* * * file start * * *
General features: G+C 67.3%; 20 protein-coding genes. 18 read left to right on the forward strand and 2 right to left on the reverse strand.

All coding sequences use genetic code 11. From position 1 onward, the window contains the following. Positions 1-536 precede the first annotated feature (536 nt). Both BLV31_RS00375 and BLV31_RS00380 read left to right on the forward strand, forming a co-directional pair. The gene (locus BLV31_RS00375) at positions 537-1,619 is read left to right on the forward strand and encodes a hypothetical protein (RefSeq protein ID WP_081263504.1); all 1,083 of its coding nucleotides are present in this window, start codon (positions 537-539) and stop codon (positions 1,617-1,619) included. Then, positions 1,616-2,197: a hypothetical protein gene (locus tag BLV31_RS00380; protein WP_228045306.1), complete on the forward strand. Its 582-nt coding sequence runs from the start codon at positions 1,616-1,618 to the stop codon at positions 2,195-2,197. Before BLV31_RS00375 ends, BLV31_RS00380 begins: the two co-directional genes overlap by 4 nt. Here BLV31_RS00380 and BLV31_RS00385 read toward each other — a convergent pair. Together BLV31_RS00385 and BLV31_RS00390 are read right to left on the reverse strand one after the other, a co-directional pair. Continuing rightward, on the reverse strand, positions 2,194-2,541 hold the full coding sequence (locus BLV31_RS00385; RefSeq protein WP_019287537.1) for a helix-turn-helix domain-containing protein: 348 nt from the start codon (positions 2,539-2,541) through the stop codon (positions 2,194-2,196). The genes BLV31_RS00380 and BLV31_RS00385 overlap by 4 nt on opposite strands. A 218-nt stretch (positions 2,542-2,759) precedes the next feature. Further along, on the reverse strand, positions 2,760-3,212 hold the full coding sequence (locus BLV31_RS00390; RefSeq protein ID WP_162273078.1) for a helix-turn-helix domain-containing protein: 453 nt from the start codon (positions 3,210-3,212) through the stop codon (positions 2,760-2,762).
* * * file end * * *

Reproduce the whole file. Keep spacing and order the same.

General features: G+C 67.3%; 20 protein-coding genes. 18 read left to right on the forward strand and 2 right to left on the reverse strand.

All coding sequences use genetic code 11. From position 1 onward, the window contains the following. Positions 1-536 precede the first annotated feature (536 nt). Both BLV31_RS00375 and BLV31_RS00380 read left to right on the forward strand, forming a co-directional pair. The gene (locus BLV31_RS00375) at positions 537-1,619 is read left to right on the forward strand and encodes a hypothetical protein (RefSeq protein ID WP_081263504.1); all 1,083 of its coding nucleotides are present in this window, start codon (positions 537-539) and stop codon (positions 1,617-1,619) included. Then, positions 1,616-2,197: a hypothetical protein gene (locus tag BLV31_RS00380; protein WP_228045306.1), complete on the forward strand. Its 582-nt coding sequence runs from the start codon at positions 1,616-1,618 to the stop codon at positions 2,195-2,197. Before BLV31_RS00375 ends, BLV31_RS00380 begins: the two co-directional genes overlap by 4 nt. Here BLV31_RS00380 and BLV31_RS00385 read toward each other — a convergent pair. Together BLV31_RS00385 and BLV31_RS00390 are read right to left on the reverse strand one after the other, a co-directional pair. Continuing rightward, on the reverse strand, positions 2,194-2,541 hold the full coding sequence (locus BLV31_RS00385; RefSeq protein WP_019287537.1) for a helix-turn-helix domain-containing protein: 348 nt from the start codon (positions 2,539-2,541) through the stop codon (positions 2,194-2,196). The genes BLV31_RS00380 and BLV31_RS00385 overlap by 4 nt on opposite strands. A 218-nt stretch (positions 2,542-2,759) precedes the next feature. Further along, on the reverse strand, positions 2,760-3,212 hold the full coding sequence (locus BLV31_RS00390; RefSeq protein ID WP_162273078.1) for a helix-turn-helix domain-containing protein: 453 nt from the start codon (positions 3,210-3,212) through the stop codon (positions 2,760-2,762).